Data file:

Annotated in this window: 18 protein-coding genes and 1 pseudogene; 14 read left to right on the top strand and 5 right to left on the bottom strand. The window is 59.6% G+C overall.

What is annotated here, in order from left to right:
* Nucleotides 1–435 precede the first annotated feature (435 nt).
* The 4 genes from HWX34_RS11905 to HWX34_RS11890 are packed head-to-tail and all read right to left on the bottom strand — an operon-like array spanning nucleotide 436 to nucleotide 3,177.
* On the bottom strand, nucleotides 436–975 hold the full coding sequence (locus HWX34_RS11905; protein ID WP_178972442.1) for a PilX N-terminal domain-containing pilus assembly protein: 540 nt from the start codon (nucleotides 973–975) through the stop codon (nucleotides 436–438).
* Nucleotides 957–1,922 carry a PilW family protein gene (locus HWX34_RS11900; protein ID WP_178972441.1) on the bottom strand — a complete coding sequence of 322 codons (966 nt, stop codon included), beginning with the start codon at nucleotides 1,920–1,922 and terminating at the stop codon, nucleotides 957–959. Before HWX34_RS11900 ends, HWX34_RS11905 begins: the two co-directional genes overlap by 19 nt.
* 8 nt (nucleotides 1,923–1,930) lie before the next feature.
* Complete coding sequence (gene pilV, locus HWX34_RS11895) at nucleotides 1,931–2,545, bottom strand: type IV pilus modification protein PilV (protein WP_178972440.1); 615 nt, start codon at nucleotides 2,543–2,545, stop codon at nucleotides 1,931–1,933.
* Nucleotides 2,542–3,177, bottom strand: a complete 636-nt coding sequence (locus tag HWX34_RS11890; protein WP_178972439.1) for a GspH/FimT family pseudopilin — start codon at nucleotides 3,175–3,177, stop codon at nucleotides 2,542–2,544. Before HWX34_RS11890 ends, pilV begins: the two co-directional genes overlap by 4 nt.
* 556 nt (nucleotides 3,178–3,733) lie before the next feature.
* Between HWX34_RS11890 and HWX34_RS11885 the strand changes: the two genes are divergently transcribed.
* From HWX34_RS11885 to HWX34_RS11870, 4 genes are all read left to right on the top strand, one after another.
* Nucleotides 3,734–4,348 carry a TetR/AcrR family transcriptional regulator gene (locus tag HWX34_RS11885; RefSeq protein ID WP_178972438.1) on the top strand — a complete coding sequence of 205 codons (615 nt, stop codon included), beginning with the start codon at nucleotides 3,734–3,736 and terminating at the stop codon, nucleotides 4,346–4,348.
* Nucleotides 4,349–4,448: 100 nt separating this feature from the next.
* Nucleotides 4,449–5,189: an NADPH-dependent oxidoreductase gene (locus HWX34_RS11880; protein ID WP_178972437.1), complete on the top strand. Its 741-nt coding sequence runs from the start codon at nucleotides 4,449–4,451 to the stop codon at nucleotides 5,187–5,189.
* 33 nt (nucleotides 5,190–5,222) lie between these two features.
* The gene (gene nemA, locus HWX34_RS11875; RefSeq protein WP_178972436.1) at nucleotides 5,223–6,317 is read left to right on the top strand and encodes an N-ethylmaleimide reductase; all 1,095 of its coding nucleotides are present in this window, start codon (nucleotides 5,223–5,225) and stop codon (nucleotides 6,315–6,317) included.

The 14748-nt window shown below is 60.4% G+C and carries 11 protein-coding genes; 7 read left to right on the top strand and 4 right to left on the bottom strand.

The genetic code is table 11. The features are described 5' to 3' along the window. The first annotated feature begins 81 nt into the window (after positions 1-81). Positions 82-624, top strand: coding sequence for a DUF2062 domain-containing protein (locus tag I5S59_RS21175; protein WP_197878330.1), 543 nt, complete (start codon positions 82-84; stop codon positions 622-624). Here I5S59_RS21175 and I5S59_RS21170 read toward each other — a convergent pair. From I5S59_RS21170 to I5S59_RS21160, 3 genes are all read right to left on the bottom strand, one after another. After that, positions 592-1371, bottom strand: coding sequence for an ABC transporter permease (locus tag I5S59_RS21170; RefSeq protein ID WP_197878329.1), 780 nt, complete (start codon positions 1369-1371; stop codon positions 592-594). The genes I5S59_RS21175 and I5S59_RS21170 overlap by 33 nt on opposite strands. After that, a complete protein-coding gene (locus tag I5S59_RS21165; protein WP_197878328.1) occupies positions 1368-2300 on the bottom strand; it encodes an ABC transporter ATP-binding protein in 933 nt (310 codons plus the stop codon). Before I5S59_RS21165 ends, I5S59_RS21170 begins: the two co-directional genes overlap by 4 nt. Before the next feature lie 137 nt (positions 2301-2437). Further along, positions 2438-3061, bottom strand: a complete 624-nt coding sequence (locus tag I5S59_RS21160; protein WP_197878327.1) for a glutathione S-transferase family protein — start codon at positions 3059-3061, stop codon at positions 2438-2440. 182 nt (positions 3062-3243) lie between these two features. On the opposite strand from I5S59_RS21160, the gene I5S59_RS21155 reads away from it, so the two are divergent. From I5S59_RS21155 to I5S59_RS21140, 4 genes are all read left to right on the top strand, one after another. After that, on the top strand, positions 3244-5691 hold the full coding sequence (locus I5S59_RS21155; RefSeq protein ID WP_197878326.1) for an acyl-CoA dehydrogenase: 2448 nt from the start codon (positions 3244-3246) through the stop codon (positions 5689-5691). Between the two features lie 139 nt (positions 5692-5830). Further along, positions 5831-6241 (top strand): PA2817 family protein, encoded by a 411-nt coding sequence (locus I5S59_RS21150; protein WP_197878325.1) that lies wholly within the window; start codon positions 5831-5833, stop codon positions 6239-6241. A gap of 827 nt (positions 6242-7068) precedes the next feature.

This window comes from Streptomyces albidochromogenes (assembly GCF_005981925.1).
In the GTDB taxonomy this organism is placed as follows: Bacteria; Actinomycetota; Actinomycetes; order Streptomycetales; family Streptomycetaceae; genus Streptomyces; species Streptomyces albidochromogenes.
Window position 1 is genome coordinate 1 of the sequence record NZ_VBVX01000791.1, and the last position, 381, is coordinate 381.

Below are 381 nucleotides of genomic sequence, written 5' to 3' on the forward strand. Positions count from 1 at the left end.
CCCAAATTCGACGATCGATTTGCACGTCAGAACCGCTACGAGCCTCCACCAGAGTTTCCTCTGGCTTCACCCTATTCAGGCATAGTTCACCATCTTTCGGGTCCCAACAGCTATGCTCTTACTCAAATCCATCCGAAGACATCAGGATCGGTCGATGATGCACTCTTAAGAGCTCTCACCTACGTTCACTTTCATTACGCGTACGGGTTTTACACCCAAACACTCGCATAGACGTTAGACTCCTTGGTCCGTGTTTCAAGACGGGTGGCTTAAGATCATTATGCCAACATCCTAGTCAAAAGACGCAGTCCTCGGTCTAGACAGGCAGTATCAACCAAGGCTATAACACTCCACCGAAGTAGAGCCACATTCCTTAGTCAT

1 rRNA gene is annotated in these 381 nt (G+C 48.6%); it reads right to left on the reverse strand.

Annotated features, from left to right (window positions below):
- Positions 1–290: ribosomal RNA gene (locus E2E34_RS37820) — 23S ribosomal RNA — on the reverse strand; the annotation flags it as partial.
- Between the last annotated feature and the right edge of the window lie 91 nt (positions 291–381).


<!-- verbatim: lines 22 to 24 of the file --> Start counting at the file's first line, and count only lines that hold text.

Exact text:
Window position 1 is genome coordinate 1 of the sequence record NZ_VBVX01000791.1, and the last position, 381, is coordinate 381.

Below are 381 nucleotides of genomic sequence, written 5' to 3' on the forward strand. Positions count from 1 at the left end.
CCCAAATTCGACGATCGATTTGCACGTCAGAACCGCTACGAGCCTCCACCAGAGTTTCCTCTGGCTTCACCCTATTCAGGCATAGTTCACCATCTTTCGGGTCCCAACAGCTATGCTCTTACTCAAATCCATCCGAAGACATCAGGATCGGTCGATGATGCACTCTTAAGAGCTCTCACCTACGTTCACTTTCATTACGCGTACGGGTTTTACACCCAAACACTCGCATAGACGTTAGACTCCTTGGTCCGTGTTTCAAGACGGGTGGCTTAAGATCATTATGCCAACATCCTAGTCAAAAGACGCAGTCCTCGGTCTAGACAGGCAGTATCAACCAAGGCTATAACACTCCACCGAAGTAGAGCCACATTCCTTAGTCAT